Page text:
water testing the new ford ranger

If you're a Ranger fan, the video posted after the jump is going to make you sad. Ford engineers in Australia filmed the new but not-for-U.S.-consumption truck as its water wading capabilities were put to the test. The results were heaps good.

Ford's new Ranger is available in a Hi-Rider version that's capable of, ahem, fording through an impressive amount of water. Starting at a depth of two-inches, the engineers kept pushing until they were driving through 31.5 inches of engine-killing fluid. The two-inch deep pool is used to simulate long puddles, and the truck is run through at 19, 31 and 40 miles per hour. When filled to the max, the test area is traversed at a much slower 4 mph.

In order to achieve these results, Ford raised the air intake and alternator to a spot where they stay above the water line. Crucial components that sit lower are water-proofed. Click past the jump to see the testing in action, and be sure to read more about the Ranger in the full press release.

[Source: Ford]



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All-New Ford Ranger Gets Into Deep Water

Ranger can go deeper than any other pickups in its segment with a best-in-class water-wading capability of up to 800 mm

The 4x4 and 4x2 Hi-Rider models can wade through deep water even while carrying a full load
Engineers found strategic locations for key electrical components and air inlets to deliver the class-leading attribute


Melbourne, Australia, 04 Apr., 2011 – Come flood or high water, all-new Ford Ranger confidently takes it all in its durable stride, buoyed by its best-in-class water-wading capability of 800 mm. The 4x4 and 4x2 Hi-Rider models can wade through deep water even while carrying a full load.

During the extensive water testing, Ford's latest global compact pickup was loaded to gross vehicle mass –as heavy as it possibly could be – so that Ranger was riding at the lowest possible height. Most customers would not be carrying so much weight when fording rivers or floods but Ranger's ability to do so provides additional peace of mind.

Engineers tested Ranger over a variety of water depths and speeds. For example, they drove Ranger through 50 mm of water at 30 km/h, 50 km/h and 65 km/h to simulate going through big long puddles on the ground. They then increased the depth at 50-mm intervals until they got to 800 mm, at which the engineers were driving through the water bath at 7 km/h, or approximately walking pace.

The water bath is 50 m long and has angled sides to replicate the bow wave that forms at the front of the vehicle as it pushes through the water. This closely simulates what happens in real life when Ranger has to wade through deep water.

"When we go through the water bath, we're looking out for every possible functional failure in the vehicle. The most critical one would be if water was sucked through the air intake into the engine, resulting in hydro-lock, which can bend the piston's connecting rods and potentially destroy the entire engine," said Tom Dohrmann, the development engineer in charge of Ranger's water management.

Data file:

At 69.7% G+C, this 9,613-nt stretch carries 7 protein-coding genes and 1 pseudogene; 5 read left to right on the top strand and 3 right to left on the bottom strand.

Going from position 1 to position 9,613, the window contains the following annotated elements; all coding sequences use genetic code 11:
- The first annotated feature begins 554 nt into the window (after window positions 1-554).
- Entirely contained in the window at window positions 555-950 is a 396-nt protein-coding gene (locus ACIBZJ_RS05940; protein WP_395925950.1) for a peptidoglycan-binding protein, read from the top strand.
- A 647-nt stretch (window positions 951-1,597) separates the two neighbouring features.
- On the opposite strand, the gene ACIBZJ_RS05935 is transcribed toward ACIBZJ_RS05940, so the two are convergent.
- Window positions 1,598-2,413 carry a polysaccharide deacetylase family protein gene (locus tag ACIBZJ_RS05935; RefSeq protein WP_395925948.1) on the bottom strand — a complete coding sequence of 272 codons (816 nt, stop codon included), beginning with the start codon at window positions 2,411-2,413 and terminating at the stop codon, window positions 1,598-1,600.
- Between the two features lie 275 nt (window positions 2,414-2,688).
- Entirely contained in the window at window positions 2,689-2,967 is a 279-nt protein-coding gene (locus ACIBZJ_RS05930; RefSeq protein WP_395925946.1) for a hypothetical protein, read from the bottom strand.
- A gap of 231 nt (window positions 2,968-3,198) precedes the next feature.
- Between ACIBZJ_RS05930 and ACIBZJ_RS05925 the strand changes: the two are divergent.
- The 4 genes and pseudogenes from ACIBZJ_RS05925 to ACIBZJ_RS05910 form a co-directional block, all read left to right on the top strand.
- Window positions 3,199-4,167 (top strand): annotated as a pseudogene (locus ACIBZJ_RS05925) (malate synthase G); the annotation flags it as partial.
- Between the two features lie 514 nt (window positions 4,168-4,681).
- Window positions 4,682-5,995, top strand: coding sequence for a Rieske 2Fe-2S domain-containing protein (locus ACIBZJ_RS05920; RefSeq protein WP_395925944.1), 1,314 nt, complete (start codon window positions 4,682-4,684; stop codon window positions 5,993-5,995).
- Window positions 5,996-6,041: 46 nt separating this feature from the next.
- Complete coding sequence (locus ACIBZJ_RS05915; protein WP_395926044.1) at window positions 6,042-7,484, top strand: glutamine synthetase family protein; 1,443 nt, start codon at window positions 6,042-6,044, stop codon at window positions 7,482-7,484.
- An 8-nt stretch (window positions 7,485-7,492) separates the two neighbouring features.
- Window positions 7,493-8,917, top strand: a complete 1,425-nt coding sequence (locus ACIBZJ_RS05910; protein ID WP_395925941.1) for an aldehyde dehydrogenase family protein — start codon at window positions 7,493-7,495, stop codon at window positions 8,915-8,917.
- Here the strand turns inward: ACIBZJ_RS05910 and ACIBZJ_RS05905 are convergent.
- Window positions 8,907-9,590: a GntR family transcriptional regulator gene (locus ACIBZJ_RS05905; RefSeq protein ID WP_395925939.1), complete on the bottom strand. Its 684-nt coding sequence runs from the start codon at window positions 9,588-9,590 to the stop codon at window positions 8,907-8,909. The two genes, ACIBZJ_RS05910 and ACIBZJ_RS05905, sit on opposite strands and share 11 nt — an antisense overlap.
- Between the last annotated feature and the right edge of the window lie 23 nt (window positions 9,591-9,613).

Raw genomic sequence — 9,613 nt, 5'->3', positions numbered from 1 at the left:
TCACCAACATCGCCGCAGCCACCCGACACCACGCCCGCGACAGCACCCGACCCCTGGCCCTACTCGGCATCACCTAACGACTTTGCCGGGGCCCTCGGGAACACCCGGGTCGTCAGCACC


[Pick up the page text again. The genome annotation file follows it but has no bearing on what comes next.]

"We have to protect against such failures so that our customers can go deeper without causing catastrophic damage to their engines."

Achieving 800 mm
To deliver a very capable Ranger that can go deeper than any of its competitors, the engineers concentrated on finding strategic positions for key components, especially the air intake. They finally positioned it above the water line in the right fender above the wheel arch liner. The transmission breather hoses were also placed above the water line.

In the early stages of Ranger's development, the engineers found that the alternator was too low in the Duratorq diesel engine for the 800-mm water-wading capability target. They proposed moving the alternator up high, as it would also be good for the component's durability since dust or stones are less likely to get thrown at it during offroad driving. The change was made for Ranger and ended up in other Ford vehicles programmes too because the Duratorq diesel engine is a global Ford engine.

For components that had to be below the water line, such as fuel tanks and rear parking sensors, they had to be suitably waterproofed to ensure they would do their job even when wet. Considering the height of the water line changes depending on whether the vehicle is moving or stationary – the water line starts higher at the front and slopes down towards the rear of the pickup when it's moving due to changing pressure of the water – the biggest challenge for the engineers was in finding a place for all the components.

"We did it in the end, and we're very proud of how deep the Ranger can go," said Dohrmann. "When faced with a water crossing, you'll be able to drive it into the water deeper than the competition can, through the water, out of the water and onto safe ground."